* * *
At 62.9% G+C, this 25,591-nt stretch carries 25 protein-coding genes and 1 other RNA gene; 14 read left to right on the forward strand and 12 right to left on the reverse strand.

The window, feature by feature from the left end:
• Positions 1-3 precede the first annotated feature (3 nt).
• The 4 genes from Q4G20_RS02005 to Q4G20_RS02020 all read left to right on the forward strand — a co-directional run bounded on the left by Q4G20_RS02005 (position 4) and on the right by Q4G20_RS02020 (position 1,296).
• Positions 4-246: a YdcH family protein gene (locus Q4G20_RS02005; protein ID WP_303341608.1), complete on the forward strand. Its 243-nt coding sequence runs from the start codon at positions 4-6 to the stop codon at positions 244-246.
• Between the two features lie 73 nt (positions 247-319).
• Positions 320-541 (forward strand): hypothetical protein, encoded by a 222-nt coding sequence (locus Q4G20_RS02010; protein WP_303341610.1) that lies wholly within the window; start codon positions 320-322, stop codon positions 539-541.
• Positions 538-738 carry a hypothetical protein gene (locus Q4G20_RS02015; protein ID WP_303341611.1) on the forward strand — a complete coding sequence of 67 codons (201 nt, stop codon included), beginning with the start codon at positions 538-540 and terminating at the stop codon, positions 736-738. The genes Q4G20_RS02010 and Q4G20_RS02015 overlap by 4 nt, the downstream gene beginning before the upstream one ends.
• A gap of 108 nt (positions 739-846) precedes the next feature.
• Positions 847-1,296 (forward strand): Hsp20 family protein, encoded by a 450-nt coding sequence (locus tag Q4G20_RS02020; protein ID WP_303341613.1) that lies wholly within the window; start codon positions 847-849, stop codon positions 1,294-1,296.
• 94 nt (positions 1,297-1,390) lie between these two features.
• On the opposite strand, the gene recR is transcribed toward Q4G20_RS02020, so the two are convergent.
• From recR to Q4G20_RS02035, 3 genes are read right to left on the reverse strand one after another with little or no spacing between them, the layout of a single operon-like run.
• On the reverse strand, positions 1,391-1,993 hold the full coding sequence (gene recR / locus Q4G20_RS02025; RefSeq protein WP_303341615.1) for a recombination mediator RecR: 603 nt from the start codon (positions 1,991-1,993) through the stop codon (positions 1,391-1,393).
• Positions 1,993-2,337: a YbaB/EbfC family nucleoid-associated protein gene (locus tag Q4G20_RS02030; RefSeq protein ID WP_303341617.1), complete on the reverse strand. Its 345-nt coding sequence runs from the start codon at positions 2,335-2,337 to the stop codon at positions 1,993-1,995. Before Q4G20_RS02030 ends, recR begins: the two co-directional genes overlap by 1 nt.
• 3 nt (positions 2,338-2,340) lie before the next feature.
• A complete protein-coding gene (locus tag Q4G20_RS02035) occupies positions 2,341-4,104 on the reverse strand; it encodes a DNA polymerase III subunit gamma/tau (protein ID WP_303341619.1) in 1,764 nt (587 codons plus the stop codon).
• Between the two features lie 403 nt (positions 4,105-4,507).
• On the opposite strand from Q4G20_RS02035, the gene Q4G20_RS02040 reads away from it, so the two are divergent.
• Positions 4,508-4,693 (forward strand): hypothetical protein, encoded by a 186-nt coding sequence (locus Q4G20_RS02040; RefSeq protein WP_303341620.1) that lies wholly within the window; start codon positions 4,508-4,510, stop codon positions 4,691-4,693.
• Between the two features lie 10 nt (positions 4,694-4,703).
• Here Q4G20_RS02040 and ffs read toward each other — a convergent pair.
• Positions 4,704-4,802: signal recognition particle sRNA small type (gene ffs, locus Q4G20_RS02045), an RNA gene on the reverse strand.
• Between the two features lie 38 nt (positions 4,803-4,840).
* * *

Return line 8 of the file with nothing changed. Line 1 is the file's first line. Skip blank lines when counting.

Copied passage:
• Positions 538-738 carry a hypothetical protein gene (locus Q4G20_RS02015; protein ID WP_303341611.1) on the forward strand — a complete coding sequence of 67 codons (201 nt, stop codon included), beginning with the start codon at positions 538-540 and terminating at the stop codon, positions 736-738. The genes Q4G20_RS02010 and Q4G20_RS02015 overlap by 4 nt, the downstream gene beginning before the upstream one ends.